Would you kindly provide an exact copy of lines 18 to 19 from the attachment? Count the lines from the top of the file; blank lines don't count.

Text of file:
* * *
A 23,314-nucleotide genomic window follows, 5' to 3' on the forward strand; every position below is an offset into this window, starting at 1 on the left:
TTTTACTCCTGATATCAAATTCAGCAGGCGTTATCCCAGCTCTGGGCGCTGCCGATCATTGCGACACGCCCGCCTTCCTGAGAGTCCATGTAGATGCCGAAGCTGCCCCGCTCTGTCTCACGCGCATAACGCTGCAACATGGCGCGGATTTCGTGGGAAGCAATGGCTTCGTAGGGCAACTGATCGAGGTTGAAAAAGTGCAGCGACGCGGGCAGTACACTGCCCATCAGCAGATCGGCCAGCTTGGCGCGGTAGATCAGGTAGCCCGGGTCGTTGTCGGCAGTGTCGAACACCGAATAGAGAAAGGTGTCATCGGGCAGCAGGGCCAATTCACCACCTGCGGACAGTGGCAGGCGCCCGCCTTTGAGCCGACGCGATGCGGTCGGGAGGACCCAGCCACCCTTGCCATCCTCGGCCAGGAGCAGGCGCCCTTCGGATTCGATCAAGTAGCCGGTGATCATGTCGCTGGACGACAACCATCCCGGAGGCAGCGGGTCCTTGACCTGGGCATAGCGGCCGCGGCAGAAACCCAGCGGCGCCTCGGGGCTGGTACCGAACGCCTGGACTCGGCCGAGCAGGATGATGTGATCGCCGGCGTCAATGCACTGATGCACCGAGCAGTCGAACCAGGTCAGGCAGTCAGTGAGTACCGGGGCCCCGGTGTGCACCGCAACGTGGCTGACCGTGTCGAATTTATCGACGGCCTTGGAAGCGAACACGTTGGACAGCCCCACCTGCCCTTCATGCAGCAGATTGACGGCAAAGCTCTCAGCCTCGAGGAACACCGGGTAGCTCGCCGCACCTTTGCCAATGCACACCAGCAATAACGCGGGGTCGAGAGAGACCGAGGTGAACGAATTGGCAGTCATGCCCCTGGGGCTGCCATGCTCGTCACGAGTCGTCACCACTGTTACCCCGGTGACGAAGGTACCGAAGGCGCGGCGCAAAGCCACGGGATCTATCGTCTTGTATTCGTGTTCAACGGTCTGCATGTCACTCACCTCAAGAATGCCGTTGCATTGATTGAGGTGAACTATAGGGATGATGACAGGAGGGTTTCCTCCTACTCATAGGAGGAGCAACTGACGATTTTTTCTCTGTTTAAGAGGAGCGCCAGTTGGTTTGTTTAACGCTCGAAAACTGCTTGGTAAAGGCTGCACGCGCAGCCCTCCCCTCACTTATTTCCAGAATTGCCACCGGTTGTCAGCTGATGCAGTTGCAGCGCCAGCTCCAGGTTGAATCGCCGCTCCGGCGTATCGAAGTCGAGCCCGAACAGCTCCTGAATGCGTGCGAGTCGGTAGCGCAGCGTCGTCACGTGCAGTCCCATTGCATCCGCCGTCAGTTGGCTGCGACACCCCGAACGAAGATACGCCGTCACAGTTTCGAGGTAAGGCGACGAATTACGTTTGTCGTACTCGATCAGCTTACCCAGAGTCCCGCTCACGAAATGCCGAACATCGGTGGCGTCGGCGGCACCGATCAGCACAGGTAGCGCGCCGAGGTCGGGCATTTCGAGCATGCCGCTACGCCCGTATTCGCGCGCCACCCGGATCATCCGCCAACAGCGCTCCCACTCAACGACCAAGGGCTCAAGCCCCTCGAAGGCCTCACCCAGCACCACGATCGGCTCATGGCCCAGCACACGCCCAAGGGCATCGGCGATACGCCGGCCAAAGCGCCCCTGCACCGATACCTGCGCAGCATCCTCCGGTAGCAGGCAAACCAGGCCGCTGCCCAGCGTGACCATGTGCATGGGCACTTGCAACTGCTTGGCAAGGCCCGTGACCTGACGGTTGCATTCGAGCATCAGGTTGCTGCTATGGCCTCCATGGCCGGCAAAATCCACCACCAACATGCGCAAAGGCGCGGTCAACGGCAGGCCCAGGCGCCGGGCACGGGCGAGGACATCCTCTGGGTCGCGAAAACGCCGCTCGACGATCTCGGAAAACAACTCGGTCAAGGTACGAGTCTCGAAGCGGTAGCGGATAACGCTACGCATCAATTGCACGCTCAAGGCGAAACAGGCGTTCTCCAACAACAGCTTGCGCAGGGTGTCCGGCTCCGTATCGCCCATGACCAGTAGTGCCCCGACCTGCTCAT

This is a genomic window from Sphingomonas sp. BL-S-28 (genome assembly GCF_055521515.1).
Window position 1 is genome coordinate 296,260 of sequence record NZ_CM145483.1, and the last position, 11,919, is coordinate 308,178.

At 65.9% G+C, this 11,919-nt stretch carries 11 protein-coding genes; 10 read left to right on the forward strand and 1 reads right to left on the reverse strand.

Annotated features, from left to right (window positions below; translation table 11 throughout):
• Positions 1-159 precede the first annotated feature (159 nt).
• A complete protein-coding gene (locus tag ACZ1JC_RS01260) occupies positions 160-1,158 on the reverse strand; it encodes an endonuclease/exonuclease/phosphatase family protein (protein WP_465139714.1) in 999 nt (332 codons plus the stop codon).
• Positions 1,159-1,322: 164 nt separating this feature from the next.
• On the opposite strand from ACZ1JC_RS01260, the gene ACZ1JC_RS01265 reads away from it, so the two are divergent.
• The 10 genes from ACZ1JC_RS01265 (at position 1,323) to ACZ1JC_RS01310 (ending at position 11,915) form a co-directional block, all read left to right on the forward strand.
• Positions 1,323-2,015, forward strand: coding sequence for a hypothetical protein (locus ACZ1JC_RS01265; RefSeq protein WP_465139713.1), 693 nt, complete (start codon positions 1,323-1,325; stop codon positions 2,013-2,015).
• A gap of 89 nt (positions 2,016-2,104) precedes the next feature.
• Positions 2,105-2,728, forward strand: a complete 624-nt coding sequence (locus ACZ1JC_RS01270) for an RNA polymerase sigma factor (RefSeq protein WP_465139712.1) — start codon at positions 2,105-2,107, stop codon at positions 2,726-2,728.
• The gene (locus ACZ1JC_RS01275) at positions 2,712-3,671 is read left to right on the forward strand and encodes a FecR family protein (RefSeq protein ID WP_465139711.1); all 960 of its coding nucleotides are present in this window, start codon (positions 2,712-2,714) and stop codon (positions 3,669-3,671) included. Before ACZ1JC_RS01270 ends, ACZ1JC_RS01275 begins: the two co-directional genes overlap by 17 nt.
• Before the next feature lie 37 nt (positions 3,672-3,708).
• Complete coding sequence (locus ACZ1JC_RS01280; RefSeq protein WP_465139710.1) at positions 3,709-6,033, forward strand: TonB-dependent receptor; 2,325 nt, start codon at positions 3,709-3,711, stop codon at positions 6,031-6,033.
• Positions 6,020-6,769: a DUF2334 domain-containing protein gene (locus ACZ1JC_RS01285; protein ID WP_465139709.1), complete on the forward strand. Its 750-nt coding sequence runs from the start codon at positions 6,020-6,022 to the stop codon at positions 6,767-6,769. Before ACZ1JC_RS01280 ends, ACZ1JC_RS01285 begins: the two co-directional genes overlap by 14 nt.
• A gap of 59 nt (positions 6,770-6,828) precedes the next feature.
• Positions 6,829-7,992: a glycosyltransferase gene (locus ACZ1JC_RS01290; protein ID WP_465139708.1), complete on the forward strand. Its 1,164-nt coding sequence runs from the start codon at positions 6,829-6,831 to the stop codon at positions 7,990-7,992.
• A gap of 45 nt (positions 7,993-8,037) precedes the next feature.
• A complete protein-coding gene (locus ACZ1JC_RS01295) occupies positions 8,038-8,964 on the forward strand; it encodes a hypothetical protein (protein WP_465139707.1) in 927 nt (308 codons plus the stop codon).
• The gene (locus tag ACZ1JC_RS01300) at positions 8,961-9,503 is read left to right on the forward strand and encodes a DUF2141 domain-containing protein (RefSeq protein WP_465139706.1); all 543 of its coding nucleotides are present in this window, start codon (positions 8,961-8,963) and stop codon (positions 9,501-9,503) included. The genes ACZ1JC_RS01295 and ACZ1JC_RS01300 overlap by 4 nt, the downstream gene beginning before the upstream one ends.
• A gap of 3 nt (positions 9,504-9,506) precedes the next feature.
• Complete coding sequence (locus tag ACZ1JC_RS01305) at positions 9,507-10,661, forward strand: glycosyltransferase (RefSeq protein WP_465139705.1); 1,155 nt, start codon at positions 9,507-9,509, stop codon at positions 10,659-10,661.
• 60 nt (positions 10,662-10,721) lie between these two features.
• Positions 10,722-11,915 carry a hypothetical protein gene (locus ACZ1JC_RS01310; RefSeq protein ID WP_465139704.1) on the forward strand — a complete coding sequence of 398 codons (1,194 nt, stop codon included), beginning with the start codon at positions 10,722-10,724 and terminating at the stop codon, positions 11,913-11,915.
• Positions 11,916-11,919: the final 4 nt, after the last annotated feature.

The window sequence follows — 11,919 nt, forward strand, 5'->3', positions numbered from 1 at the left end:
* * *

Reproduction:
• Positions 6,020-6,769: a DUF2334 domain-containing protein gene (locus ACZ1JC_RS01285; protein ID WP_465139709.1), complete on the forward strand. Its 750-nt coding sequence runs from the start codon at positions 6,020-6,022 to the stop codon at positions 6,767-6,769. Before ACZ1JC_RS01280 ends, ACZ1JC_RS01285 begins: the two co-directional genes overlap by 14 nt.
• A gap of 59 nt (positions 6,770-6,828) precedes the next feature.